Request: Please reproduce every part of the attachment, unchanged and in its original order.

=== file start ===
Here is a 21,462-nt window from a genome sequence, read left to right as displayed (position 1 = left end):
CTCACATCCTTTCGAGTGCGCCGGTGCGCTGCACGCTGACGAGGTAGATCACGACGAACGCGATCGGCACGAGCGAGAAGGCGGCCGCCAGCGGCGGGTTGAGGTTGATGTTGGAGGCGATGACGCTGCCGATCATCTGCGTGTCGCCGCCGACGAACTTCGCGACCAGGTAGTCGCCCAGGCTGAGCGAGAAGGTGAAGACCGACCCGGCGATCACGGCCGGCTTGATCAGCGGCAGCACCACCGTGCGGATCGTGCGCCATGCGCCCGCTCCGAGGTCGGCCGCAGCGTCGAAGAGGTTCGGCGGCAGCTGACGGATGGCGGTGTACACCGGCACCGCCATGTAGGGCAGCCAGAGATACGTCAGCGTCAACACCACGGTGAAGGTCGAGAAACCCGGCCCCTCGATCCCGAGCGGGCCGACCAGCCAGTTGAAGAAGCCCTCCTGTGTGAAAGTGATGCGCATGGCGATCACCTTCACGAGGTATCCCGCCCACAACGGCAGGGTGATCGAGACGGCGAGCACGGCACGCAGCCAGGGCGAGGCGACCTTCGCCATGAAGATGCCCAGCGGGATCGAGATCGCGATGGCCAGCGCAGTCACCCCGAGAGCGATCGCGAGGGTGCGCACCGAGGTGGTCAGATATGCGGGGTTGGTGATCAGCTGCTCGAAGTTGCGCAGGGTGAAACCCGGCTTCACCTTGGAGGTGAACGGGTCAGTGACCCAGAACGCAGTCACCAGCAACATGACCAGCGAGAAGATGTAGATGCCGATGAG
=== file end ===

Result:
Here is a 21,462-nt window from a genome sequence, read left to right as displayed (position 1 = left end):
CTCACATCCTTTCGAGTGCGCCGGTGCGCTGCACGCTGACGAGGTAGATCACGACGAACGCGATCGGCACGAGCGAGAAGGCGGCCGCCAGCGGCGGGTTGAGGTTGATGTTGGAGGCGATGACGCTGCCGATCATCTGCGTGTCGCCGCCGACGAACTTCGCGACCAGGTAGTCGCCCAGGCTGAGCGAGAAGGTGAAGACCGACCCGGCGATCACGGCCGGCTTGATCAGCGGCAGCACCACCGTGCGGATCGTGCGCCATGCGCCCGCTCCGAGGTCGGCCGCAGCGTCGAAGAGGTTCGGCGGCAGCTGACGGATGGCGGTGTACACCGGCACCGCCATGTAGGGCAGCCAGAGATACGTCAGCGTCAACACCACGGTGAAGGTCGAGAAACCCGGCCCCTCGATCCCGAGCGGGCCGACCAGCCAGTTGAAGAAGCCCTCCTGTGTGAAAGTGATGCGCATGGCGATCACCTTCACGAGGTATCCCGCCCACAACGGCAGGGTGATCGAGACGGCGAGCACGGCACGCAGCCAGGGCGAGGCGACCTTCGCCATGAAGATGCCCAGCGGGATCGAGATCGCGATGGCCAGCGCAGTCACCCCGAGAGCGATCGCGAGGGTGCGCACCGAGGTGGTCAGATATGCGGGGTTGGTGATCAGCTGCTCGAAGTTGCGCAGGGTGAAACCCGGCTTCACCTTGGAGGTGAACGGGTCAGTGACCCAGAACGCAGTCACCAGCAACATGACCAGCGAGAAGATGTAGATGCCGATGAG